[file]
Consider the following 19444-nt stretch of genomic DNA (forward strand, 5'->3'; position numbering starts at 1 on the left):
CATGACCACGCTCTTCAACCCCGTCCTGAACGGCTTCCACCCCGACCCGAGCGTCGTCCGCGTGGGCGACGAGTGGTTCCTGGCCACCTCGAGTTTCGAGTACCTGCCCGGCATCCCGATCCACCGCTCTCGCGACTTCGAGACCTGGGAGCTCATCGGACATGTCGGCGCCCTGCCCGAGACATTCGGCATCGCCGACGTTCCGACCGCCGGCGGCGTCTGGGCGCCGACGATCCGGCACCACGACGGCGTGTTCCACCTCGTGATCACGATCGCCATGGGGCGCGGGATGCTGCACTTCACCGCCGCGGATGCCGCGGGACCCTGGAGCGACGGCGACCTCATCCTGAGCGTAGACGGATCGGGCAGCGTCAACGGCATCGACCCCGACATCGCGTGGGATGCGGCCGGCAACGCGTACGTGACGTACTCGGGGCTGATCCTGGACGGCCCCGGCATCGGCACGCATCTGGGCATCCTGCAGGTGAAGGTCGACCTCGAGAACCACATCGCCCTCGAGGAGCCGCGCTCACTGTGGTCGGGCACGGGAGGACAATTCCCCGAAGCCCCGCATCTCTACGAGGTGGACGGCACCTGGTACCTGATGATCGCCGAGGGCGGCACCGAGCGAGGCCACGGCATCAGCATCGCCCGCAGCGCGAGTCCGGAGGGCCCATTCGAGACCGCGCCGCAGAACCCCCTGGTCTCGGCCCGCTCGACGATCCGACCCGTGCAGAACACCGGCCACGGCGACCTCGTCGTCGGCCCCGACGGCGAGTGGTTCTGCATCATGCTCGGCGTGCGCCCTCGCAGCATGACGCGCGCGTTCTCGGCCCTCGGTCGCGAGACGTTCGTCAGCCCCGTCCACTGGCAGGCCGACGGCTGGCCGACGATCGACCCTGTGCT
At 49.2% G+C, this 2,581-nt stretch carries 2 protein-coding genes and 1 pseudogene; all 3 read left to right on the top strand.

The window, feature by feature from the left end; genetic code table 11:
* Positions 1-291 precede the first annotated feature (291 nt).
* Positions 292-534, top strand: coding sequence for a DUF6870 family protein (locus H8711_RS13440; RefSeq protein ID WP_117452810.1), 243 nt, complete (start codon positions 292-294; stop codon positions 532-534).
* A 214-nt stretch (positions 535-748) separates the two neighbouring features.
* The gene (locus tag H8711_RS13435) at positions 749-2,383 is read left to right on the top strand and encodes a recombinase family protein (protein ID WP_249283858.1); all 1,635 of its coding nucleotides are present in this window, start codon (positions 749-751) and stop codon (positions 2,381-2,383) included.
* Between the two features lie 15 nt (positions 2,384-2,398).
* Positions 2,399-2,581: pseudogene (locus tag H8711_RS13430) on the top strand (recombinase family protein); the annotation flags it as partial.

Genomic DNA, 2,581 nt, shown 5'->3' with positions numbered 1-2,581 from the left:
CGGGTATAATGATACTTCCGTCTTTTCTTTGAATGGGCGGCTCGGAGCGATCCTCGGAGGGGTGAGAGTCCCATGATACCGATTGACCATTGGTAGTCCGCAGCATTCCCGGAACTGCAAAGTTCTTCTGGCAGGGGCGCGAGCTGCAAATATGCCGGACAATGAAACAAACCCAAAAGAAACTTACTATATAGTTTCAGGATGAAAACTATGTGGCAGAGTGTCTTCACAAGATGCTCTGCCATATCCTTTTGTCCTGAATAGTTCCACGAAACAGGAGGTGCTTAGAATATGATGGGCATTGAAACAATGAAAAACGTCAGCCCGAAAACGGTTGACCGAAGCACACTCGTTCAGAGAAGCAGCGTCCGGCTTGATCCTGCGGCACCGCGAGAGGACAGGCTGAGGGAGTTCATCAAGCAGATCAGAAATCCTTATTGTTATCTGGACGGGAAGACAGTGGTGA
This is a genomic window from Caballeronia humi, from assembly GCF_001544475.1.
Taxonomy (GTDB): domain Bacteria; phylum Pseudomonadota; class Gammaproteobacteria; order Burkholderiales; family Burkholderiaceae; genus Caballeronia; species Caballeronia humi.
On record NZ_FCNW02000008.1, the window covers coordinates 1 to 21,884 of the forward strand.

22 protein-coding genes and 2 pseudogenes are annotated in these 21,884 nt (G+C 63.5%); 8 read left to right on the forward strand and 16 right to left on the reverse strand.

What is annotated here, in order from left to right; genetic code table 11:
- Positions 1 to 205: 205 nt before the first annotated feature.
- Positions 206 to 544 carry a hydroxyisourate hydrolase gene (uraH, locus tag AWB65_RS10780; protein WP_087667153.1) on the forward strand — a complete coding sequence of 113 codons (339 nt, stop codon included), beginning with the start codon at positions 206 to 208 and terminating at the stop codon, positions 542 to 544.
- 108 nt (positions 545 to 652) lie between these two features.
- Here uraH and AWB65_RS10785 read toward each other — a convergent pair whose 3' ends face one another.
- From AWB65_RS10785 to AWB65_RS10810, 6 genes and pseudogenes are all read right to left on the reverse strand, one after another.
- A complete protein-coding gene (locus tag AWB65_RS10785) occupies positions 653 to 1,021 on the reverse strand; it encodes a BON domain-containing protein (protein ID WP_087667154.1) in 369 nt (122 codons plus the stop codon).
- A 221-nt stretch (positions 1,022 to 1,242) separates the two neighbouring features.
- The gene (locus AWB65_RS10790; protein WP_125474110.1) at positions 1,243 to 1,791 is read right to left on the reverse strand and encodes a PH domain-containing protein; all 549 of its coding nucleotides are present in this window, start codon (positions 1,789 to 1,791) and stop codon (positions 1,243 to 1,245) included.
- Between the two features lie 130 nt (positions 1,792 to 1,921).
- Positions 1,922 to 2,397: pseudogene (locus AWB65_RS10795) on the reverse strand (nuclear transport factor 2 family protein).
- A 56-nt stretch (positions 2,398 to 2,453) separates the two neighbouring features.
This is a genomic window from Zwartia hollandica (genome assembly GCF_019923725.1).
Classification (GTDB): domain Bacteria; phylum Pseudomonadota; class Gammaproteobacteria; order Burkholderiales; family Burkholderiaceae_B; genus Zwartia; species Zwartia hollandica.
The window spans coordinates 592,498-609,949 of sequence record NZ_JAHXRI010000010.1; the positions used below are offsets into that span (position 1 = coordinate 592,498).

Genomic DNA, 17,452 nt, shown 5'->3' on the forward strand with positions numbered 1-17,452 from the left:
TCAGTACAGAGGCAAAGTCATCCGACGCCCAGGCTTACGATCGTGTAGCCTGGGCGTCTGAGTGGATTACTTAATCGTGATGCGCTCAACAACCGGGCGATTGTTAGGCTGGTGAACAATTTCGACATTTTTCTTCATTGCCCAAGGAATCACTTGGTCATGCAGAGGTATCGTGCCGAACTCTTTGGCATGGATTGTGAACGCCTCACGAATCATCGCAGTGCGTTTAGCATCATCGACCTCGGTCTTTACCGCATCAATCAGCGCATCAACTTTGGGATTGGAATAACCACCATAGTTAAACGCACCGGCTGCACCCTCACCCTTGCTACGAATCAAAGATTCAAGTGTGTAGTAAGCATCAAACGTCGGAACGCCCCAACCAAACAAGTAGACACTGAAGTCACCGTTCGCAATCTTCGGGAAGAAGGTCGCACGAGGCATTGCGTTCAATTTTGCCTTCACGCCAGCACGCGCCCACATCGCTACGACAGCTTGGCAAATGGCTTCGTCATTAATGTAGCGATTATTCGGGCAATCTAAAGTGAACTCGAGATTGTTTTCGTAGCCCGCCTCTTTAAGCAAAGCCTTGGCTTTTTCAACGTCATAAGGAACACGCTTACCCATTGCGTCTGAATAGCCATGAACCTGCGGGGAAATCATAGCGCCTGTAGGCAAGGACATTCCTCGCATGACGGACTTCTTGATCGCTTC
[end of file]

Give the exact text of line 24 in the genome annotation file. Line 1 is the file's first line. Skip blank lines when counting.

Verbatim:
- A 221-nt stretch (positions 1,022 to 1,242) separates the two neighbouring features.